Wilderness is a six-episode series about some very intricate emotions surrounding the woman who was cheated on by her husband. While it is intensely engaging, it takes time to understand why Liv, Will, and Cara acted the way they did. There are layers to this drama, with the extramarital affair and the murder or accident that follows, which all tie together with the protagonist’s childhood trauma. It can be taken as the story of the complexity of the affair, but mostly, it is a look at the social imbalances in society regarding gendered roles that enable situations like this. Despite the subject, Wilderness keeps a cleverly subtle hand with the execution. The list we have compiled here addresses different facets of the narrative, and you can pick and choose which one you would like to see next and for which quality.
1. Kevin can f**k himself
Kevin is another husband, like Will, who loves to take his wife for granted while she strives to provide the best in the world for him. Not to give away spoilers, but this series proves that one doesn’t need to have an affair for a wife to want to get rid of her husband. Unlike Will, Kevin is pretty unambitious and can’t even clean up after himself. No one would say that he is a great catch, but somehow, the blame for the unhappiness of the marriage is still his wife’s burden to carry. It is interesting to see how, no matter what the man may be like, the woman is expected to be the same: perfect and happy with a tolerant smile that accommodates everyone. Annie Murphy, in the role of Allison McRoberts, is a delight, and we are beginning to think that we don’t get to see her as much as she deserves.
2. The Power
This show certainly requires a lot of finesse, but it introduces a very important question for everyone to consider: what if women were the stronger gender? Would men accept them asserting themselves, the way they expect women to accept men since they have more muscle? Or would they finally understand what women have been saying all along? When watching Wilderness, one of the things that feels especially infuriating is how Will demanded sacrifices from Liv and then took them for granted or said that she never had to do it because he didn’t ‘verbally’ ask for it. He was able to get away with that gaslighting because of the existing social structures that favored him, to begin with. What would he have done in the world of The Power? That makes this a show to watch.
3. The Handmaid’s Tale
This is a story that lets you know what would happen if patriarchy actually won. It shows just how far men’s entitlement can go and why feminists cannot afford to get tired and give up because once they do, we enter the Dark Ages from which there is no coming out. Spanning five seasons, there is something about the story that just doesn’t let go of you. It is a feminist show because it shows the true extent of the desire of men to have the world centered around them. If you remember how Will in Wilderness treated Liv and Cara and why he wanted to have a baby with his wife, the narrative of The Handmaid’s Tale will seem all the more horrific to you because it is people like Will, and worse, getting a legal sanction to be their unabashed selfish selves. This is a mandatory show to watch, and we would also recommend reading the book it is based on by Margaret Atwood.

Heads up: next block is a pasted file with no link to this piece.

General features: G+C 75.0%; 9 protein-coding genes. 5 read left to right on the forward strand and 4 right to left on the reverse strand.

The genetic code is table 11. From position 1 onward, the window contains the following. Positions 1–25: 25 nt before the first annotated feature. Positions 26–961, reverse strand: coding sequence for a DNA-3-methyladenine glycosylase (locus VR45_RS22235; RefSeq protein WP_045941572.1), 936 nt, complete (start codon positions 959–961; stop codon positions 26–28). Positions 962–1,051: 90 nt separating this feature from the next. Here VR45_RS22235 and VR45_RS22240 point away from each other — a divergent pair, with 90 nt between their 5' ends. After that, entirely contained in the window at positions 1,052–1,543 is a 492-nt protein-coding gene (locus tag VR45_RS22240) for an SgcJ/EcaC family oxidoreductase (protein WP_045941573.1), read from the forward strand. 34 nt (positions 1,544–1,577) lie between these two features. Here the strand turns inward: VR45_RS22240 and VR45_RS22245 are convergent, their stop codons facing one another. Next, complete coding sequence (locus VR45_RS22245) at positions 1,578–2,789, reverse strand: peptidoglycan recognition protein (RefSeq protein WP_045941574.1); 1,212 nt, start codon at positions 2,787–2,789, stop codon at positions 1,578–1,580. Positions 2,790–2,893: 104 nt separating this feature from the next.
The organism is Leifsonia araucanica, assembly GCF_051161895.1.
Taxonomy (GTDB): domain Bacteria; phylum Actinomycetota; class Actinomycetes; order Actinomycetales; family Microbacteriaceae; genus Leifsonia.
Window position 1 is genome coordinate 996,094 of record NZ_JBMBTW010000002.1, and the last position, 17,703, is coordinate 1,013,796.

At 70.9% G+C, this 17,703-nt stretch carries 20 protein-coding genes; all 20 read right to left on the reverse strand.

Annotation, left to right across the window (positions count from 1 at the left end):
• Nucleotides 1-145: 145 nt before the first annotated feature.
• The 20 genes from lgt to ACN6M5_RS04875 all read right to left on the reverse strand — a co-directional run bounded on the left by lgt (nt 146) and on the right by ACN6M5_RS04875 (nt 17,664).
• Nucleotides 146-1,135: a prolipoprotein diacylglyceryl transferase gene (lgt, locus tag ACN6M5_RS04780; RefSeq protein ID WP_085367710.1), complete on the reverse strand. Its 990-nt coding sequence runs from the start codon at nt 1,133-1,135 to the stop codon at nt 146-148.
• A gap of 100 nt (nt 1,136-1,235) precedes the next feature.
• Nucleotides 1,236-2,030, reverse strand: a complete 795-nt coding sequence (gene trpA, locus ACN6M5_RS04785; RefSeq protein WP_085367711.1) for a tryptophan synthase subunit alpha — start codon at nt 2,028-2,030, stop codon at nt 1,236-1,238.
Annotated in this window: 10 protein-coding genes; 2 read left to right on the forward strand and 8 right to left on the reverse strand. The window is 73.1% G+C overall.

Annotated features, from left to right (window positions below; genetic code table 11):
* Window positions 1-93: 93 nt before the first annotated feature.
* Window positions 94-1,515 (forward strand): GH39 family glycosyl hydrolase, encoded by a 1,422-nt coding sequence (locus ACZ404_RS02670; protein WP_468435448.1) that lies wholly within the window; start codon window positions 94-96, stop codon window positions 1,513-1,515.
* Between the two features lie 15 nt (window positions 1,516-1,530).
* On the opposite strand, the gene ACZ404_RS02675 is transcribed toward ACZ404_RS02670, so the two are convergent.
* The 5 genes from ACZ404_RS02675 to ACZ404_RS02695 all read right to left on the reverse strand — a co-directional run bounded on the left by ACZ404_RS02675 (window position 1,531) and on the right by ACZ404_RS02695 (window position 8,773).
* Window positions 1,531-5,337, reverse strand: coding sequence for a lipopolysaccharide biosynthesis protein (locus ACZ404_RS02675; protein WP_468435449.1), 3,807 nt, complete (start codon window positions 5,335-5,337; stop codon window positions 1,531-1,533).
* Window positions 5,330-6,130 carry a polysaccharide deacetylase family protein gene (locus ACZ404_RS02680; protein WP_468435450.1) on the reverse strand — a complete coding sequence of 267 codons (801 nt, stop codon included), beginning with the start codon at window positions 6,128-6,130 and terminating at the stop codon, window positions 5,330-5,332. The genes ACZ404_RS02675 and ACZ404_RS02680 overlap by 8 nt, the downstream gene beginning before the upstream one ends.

4. The Lost Flowers of Alice Hart
Another limited series about how men’s cruelty operates on women and ends up pushing them over the edge, The Lost Flowers of Alice Hart, is a story of how that trauma can last through generations. In the interest of honesty, we need to point out that the series is irregularly paced. But if you don’t mind that, then this is a story that should be known. Also, it is a good idea to read the book it is based on, by Holly Ringland. In the series, Sigourney Weaver as June Hart is the show-stealer, and in fact, it is the study of her character, June Hart, that gives you all the lessons. There are parts of the show that are difficult to sit through, but they also tell you why women’s wrongs are so different from those of men, which makes this a compulsory watch.
5. The Wheel of Time
This fantasy series looks odd on this list, but the reason we have recommended it is because of one of the central characters, Moiraine. While the story is about a man, Rand, and his fight against the Dark One, another man, it is she who runs the show throughout. Played by the always-perfect Rosamund Pike, you can see why this show would be lost without her. While the first season is barely average, it is the second season that has you hooked. The production value has gone up, the plots are better, and the actors are bringing in a lot more than they did before. This should be on your list, if only for its pop culture value.
6. Sister Act
We all know that there is something very healing about sisterhood. When Cara and Liv in Wilderness are able to look past each other’s relationship to a man, they find a friend in the other person. This actually took the sting out of the situation for them. While Cara stopped seeing Liv as someone she didn’t care about whether she hurt or not, Liv saw that Cara was just as human and flawed as anybody else. Similarly, in Sister Act, Deloris Wilson is a complete fish out of water in her new surroundings, but she is still accepted and loved eventually because of the basic kindness, decency, and healing empathy that are so unique to women. It absolutely helps that this movie is a laugh riot and so watchable even after three decades of its release. This film, along with its sequels, should not be ignored by anyone.